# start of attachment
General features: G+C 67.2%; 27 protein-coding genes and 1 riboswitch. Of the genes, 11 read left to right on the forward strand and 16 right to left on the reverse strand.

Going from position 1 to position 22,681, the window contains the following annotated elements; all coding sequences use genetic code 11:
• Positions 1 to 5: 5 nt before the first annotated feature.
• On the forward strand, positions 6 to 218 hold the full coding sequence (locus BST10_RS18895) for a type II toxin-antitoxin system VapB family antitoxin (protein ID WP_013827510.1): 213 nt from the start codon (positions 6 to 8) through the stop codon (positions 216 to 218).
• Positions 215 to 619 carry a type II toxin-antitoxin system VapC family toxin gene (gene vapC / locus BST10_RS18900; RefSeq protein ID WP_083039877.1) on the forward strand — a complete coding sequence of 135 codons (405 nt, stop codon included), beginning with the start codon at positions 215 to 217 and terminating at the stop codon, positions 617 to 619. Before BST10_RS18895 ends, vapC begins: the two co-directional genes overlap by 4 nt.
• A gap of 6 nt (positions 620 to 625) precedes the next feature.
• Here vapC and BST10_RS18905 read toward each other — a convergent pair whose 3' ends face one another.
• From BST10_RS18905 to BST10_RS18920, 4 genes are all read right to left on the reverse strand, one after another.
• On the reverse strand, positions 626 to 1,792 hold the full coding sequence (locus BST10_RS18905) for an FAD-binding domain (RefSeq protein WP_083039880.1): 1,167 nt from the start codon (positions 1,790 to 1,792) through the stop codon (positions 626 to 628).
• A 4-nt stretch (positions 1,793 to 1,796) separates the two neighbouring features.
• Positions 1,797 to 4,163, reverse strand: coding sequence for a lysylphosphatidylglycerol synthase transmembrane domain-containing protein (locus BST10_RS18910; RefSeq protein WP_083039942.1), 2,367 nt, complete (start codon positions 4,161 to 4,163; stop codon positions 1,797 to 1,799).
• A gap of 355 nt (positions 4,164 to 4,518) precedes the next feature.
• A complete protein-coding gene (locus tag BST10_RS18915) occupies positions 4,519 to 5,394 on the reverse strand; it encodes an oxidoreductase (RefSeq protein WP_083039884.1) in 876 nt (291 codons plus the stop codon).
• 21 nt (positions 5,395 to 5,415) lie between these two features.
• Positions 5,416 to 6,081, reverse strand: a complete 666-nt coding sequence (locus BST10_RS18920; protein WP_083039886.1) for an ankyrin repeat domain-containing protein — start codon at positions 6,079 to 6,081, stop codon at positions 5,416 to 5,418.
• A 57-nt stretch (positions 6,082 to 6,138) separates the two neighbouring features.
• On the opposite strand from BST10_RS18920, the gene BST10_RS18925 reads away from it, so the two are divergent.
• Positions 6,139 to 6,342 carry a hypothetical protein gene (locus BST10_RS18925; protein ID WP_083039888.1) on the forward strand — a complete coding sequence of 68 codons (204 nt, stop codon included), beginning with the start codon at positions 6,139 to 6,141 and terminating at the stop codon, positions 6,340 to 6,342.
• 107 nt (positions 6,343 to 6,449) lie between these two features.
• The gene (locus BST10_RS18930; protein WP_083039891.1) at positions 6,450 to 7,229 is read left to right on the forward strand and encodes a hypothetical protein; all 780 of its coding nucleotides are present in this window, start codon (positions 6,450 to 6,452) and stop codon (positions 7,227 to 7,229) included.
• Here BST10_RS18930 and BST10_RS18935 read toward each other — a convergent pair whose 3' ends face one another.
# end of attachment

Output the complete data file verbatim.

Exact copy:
General features: G+C 67.2%; 27 protein-coding genes and 1 riboswitch. Of the genes, 11 read left to right on the forward strand and 16 right to left on the reverse strand.

Going from position 1 to position 22,681, the window contains the following annotated elements; all coding sequences use genetic code 11:
• Positions 1 to 5: 5 nt before the first annotated feature.
• On the forward strand, positions 6 to 218 hold the full coding sequence (locus BST10_RS18895) for a type II toxin-antitoxin system VapB family antitoxin (protein ID WP_013827510.1): 213 nt from the start codon (positions 6 to 8) through the stop codon (positions 216 to 218).
• Positions 215 to 619 carry a type II toxin-antitoxin system VapC family toxin gene (gene vapC / locus BST10_RS18900; RefSeq protein ID WP_083039877.1) on the forward strand — a complete coding sequence of 135 codons (405 nt, stop codon included), beginning with the start codon at positions 215 to 217 and terminating at the stop codon, positions 617 to 619. Before BST10_RS18895 ends, vapC begins: the two co-directional genes overlap by 4 nt.
• A gap of 6 nt (positions 620 to 625) precedes the next feature.
• Here vapC and BST10_RS18905 read toward each other — a convergent pair whose 3' ends face one another.
• From BST10_RS18905 to BST10_RS18920, 4 genes are all read right to left on the reverse strand, one after another.
• On the reverse strand, positions 626 to 1,792 hold the full coding sequence (locus BST10_RS18905) for an FAD-binding domain (RefSeq protein WP_083039880.1): 1,167 nt from the start codon (positions 1,790 to 1,792) through the stop codon (positions 626 to 628).
• A 4-nt stretch (positions 1,793 to 1,796) separates the two neighbouring features.
• Positions 1,797 to 4,163, reverse strand: coding sequence for a lysylphosphatidylglycerol synthase transmembrane domain-containing protein (locus BST10_RS18910; RefSeq protein WP_083039942.1), 2,367 nt, complete (start codon positions 4,161 to 4,163; stop codon positions 1,797 to 1,799).
• A gap of 355 nt (positions 4,164 to 4,518) precedes the next feature.
• A complete protein-coding gene (locus tag BST10_RS18915) occupies positions 4,519 to 5,394 on the reverse strand; it encodes an oxidoreductase (RefSeq protein WP_083039884.1) in 876 nt (291 codons plus the stop codon).
• 21 nt (positions 5,395 to 5,415) lie between these two features.
• Positions 5,416 to 6,081, reverse strand: a complete 666-nt coding sequence (locus BST10_RS18920; protein WP_083039886.1) for an ankyrin repeat domain-containing protein — start codon at positions 6,079 to 6,081, stop codon at positions 5,416 to 5,418.
• A 57-nt stretch (positions 6,082 to 6,138) separates the two neighbouring features.
• On the opposite strand from BST10_RS18920, the gene BST10_RS18925 reads away from it, so the two are divergent.
• Positions 6,139 to 6,342 carry a hypothetical protein gene (locus BST10_RS18925; protein ID WP_083039888.1) on the forward strand — a complete coding sequence of 68 codons (204 nt, stop codon included), beginning with the start codon at positions 6,139 to 6,141 and terminating at the stop codon, positions 6,340 to 6,342.
• 107 nt (positions 6,343 to 6,449) lie between these two features.
• The gene (locus BST10_RS18930; protein WP_083039891.1) at positions 6,450 to 7,229 is read left to right on the forward strand and encodes a hypothetical protein; all 780 of its coding nucleotides are present in this window, start codon (positions 6,450 to 6,452) and stop codon (positions 7,227 to 7,229) included.
• Here BST10_RS18930 and BST10_RS18935 read toward each other — a convergent pair whose 3' ends face one another.